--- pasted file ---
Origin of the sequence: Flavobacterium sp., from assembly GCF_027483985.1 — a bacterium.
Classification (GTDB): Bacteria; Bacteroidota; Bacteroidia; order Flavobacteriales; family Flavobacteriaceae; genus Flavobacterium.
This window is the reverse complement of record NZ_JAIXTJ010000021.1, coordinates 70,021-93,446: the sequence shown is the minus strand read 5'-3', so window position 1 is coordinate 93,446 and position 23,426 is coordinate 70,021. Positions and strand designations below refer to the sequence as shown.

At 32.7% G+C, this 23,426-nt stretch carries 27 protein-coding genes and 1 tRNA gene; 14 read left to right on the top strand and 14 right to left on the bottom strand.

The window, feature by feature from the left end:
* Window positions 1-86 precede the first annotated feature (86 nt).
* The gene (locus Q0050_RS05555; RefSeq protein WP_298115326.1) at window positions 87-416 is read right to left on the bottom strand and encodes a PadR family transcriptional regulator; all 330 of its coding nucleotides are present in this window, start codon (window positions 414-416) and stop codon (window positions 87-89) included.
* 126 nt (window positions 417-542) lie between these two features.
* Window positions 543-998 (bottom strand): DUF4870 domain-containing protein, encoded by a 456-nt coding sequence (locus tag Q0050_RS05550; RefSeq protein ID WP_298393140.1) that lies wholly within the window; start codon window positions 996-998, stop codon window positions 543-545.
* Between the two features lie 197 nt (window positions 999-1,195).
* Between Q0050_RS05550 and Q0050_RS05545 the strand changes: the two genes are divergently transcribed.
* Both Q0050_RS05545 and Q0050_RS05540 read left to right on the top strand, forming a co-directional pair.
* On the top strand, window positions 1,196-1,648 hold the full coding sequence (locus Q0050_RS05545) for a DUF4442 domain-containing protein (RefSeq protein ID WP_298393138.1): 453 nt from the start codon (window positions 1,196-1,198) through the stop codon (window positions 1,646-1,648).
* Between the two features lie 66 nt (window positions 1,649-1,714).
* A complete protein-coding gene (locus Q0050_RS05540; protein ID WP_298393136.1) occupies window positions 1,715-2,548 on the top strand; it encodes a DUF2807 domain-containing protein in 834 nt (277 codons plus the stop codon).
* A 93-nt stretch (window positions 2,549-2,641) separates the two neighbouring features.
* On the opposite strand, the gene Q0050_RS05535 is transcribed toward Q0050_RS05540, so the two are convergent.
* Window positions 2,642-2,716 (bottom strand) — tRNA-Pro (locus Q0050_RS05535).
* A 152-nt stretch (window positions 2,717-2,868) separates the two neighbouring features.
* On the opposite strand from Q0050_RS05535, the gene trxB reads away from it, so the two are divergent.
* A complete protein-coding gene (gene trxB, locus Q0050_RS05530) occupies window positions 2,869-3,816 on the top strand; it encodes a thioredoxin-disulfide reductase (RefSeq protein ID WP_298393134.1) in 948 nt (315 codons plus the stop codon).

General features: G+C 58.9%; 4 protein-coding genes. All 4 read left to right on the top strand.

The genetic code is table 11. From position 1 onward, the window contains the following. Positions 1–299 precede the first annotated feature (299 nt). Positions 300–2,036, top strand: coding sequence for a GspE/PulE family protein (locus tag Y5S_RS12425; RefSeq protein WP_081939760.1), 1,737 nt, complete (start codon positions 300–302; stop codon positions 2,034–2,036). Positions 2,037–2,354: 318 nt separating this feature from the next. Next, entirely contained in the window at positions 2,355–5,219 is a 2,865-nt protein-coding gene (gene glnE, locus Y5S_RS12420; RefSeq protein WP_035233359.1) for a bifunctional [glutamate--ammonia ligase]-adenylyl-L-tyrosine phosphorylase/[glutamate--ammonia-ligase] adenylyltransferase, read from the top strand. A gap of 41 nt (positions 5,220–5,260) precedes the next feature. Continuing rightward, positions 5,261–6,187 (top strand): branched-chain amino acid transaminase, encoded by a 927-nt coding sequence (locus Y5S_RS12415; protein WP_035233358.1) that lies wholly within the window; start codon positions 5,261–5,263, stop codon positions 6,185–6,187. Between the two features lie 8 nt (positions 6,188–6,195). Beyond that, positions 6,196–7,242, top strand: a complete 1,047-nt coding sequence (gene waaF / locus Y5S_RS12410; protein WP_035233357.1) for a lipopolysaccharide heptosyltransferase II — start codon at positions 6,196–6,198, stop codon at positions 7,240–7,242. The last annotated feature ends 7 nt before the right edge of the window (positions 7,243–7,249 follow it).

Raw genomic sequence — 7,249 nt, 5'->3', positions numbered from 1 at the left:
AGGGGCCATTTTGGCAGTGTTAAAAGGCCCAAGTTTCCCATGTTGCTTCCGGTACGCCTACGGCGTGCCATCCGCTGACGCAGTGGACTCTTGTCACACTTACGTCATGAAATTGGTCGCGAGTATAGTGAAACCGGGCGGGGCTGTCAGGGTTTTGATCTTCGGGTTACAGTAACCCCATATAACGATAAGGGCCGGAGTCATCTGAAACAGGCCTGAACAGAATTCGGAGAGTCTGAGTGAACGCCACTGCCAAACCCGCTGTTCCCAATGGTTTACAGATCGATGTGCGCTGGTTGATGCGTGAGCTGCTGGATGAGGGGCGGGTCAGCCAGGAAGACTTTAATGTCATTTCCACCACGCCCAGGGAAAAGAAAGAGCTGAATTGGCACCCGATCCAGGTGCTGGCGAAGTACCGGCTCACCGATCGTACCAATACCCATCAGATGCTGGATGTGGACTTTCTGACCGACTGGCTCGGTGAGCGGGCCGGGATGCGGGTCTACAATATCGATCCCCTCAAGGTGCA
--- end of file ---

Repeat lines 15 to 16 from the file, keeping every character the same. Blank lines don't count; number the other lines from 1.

* A complete protein-coding gene (locus Q0050_RS05540; protein ID WP_298393136.1) occupies window positions 1,715-2,548 on the top strand; it encodes a DUF2807 domain-containing protein in 834 nt (277 codons plus the stop codon).
* A 93-nt stretch (window positions 2,549-2,641) separates the two neighbouring features.